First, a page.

REVIEW: Halloween (2018)

Just when you thought it was safe to go back to the suburbs…

In 1978, the world was affected by a trauma so great that it still continues to resonate today.  I’m talking, of course, about John Carpenter’s original Halloween – a sui generis slasher movie  that has inspired eight sequels and a reboot (plus sequel), and now a reboot-sequel that ignores the sequels and the reboot (plus sequel).…

REVIEW: The Front Runner (LFF 2018 – Day 4)

Ivan Reitman’s latest, The Front Runner, is an unexpectedly topical account about what we have the right to expect from our politicians – and perhaps what we don’t.

It’s 1988, and Colorado Senator Gary Hart (Hugh Jackman) seems like the ideal candidate for the Democratic nomination.…

REVIEW: Out Of Blue (LFF 2018 – Day 3)

Her follow-up to 2015’s The Falling, one of my film’s of that year, Carol Morley’s latest is a detective mystery that, for all its metaphysics, insists on covering the same old ground.

Out Of Blue opens on a dying star in the depths of space as, down in New Orleans, astrophysicist Jennifer Rockwell (Mamie Gummer) delivers a lecture on black holes, dark matter – the great impenetrable mysteries of the universe.…

REVIEW: Sorry To Bother You (LFF 2018 – Day 2)

The directorial debut of Boots Riley, Sorry To Bother You is a delirious satire about, among other things, the sacrifice and self-compromise required to make a success of yourself in present-day America.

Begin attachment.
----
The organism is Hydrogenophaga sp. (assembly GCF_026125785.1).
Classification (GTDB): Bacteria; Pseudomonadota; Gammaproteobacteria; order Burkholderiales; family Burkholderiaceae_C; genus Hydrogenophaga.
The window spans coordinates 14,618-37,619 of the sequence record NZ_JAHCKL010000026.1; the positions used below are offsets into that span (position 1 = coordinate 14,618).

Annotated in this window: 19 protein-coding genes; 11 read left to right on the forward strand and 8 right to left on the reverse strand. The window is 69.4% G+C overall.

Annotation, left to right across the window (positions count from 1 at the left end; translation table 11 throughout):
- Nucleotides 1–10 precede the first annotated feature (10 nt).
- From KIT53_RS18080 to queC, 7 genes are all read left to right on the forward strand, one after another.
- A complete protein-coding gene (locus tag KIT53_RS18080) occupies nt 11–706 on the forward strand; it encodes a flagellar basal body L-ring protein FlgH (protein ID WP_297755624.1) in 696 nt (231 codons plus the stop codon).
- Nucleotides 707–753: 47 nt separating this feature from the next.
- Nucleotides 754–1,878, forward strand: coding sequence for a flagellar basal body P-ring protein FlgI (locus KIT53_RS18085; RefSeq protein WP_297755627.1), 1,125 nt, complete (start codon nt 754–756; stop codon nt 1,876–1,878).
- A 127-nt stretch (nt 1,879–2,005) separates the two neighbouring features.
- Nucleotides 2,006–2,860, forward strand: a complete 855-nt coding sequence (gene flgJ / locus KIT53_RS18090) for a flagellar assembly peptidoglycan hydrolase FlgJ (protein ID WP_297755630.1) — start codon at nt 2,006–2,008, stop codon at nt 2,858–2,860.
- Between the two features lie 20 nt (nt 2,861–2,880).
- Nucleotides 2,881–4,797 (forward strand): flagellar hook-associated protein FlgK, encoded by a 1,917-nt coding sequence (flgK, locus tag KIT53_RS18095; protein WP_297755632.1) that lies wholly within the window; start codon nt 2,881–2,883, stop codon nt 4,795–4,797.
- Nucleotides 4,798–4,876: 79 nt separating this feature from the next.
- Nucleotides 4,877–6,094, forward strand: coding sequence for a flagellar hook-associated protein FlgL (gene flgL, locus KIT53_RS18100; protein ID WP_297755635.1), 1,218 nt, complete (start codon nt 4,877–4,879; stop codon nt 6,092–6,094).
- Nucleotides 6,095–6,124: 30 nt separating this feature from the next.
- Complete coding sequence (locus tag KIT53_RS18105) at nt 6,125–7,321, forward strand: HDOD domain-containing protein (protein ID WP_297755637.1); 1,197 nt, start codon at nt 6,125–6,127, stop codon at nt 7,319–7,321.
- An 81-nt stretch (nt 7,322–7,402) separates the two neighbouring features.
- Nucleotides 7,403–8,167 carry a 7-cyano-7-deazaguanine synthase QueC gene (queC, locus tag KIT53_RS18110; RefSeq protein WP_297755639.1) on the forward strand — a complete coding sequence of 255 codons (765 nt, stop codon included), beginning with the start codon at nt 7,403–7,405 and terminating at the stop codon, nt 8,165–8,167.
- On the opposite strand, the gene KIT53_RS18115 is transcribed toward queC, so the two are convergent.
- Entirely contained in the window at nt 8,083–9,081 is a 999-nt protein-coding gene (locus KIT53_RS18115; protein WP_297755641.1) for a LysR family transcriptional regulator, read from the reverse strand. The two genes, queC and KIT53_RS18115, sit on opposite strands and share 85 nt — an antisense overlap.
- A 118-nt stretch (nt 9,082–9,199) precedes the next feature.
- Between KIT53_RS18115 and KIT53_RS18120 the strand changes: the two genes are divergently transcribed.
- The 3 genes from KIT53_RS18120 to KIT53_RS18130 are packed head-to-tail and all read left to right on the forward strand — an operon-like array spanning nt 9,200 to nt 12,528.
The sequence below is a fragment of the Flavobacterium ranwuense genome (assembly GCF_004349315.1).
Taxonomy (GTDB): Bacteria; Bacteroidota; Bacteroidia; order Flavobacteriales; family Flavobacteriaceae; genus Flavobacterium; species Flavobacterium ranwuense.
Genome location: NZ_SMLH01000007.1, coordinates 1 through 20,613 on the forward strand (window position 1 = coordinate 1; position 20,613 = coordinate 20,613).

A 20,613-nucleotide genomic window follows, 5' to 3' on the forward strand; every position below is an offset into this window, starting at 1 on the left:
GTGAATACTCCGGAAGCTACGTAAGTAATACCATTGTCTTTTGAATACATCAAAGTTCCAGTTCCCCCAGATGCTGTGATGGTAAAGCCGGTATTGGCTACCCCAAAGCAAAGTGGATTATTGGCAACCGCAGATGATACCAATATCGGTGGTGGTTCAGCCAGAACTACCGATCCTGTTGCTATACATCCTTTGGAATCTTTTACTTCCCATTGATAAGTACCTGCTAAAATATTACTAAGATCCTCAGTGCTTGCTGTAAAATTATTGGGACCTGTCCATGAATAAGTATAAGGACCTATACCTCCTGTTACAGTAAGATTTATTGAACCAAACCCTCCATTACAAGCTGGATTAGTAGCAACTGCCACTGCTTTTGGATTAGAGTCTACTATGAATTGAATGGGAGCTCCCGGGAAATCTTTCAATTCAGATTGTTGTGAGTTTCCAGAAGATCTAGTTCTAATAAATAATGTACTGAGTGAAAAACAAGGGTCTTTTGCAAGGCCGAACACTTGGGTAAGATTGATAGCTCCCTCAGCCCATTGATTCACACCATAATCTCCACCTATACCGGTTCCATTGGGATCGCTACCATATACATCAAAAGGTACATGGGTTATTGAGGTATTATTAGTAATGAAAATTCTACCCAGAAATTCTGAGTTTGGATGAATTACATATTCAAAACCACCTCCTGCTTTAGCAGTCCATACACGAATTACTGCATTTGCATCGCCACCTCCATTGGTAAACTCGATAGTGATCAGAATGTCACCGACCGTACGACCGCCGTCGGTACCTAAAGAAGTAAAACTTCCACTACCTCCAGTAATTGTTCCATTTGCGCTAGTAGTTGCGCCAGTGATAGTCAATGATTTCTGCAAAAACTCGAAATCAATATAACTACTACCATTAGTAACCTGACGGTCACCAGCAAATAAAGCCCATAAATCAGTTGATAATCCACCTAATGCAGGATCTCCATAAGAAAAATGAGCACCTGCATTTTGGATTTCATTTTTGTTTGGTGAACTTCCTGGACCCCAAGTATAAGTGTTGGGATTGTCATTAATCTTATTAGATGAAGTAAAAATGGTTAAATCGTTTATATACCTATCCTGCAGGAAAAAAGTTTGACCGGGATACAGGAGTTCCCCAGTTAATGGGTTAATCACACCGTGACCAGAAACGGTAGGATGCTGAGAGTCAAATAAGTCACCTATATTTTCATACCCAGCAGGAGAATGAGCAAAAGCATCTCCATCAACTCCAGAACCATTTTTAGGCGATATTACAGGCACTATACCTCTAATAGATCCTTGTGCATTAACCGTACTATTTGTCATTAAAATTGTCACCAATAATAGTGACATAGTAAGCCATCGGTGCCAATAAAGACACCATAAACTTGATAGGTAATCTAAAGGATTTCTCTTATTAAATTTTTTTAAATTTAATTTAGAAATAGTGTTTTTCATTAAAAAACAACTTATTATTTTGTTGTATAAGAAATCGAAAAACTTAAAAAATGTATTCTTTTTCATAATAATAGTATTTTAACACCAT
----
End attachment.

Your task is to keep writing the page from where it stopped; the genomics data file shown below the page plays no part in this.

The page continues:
Cassius Green (Lakeith Stanfield), ironically known as Cash, is broke and living in his uncle’s garage with his girlfriend, free spirit Detroit (Tessa Thompson).…

REVIEWS: Widows (London Film Festival 2018 – Day 1)

A bedroom embrace is wrenched away and instantly replaced with the rear compartment of a getaway van, one door wrenched off its hinge and sparking on the asphalt, as a lover’s playful snarl becomes the shriek of a bullet, ricocheting around the exposed interior.…

REVIEW: Mad To Be Normal

Mad To Be Normal is a biopic that is nowhere near as radical as its subject: ’60s anti-psychiatry shrink R. D. Laing, “the acid Marxist” who advocated treating patients holistically, without medication or surgery.

David Tennant is mesmerizing as the soft-spoken guru, wandering the corridors as the schizophrenic whisperer, intermittently capable of the miraculous: like bringing a non-communicative patient out of her shell through a hippy laying on of hands and the prospect of pizza.…

REVIEW: The Meg

From the distinctly sub-Crichtonesque book it’s based on to its original director (Jan De Bont), The Meg, as directed by Jon Turtletaub, is a creature feature that’s been kept on ice since the latest ’90s.

Finally chomping its way into cinemas after a sizeable Chinese investment, Jason Statham, he of shiny bonce and glint-y eye, stars as Jonas Taylor, a  legendary rescue diver brought out of retirement to save a scientific team trapped on the ocean bed below the level of the Mariana Trench. …

REVIEW: The Equalizer 2

The Equalizer 2 marks the first ever sequel for director Antoine Fuqua and star Denzel Washington; reuniting here for their fourth film together.

As in its 2014 predecessor and the series that inspired it, the film blends together brutal fight scenes with care-in-the-community drama.…

REVIEW: Bad Samaritan

Dean Devlin’s latest is proof that it’s sometimes easier to deliver thrills on a micro-budget.

Geostorm may have $120 million to play with, but the result was a CGI storm in a teacup – and pretty weak tea at that. With Bad Samaritan, however,  Devlin provides us with a neat, kitschy little B-movie steeped in entertaining tropes.…

REVIEW: First Reformed

I spend a lot of my time in the cinema and consider myself pretty hardened when it comes to long dark nights of the soul, but First Reformed may be the darkest I’ve seen, and one of the most compelling.

Reverend Toller is pastor of the First Reformed Church in Snowbridge, New York – an austere Dutch Colonial-style ghost of a building that in many way resembles the man who has become its steward.…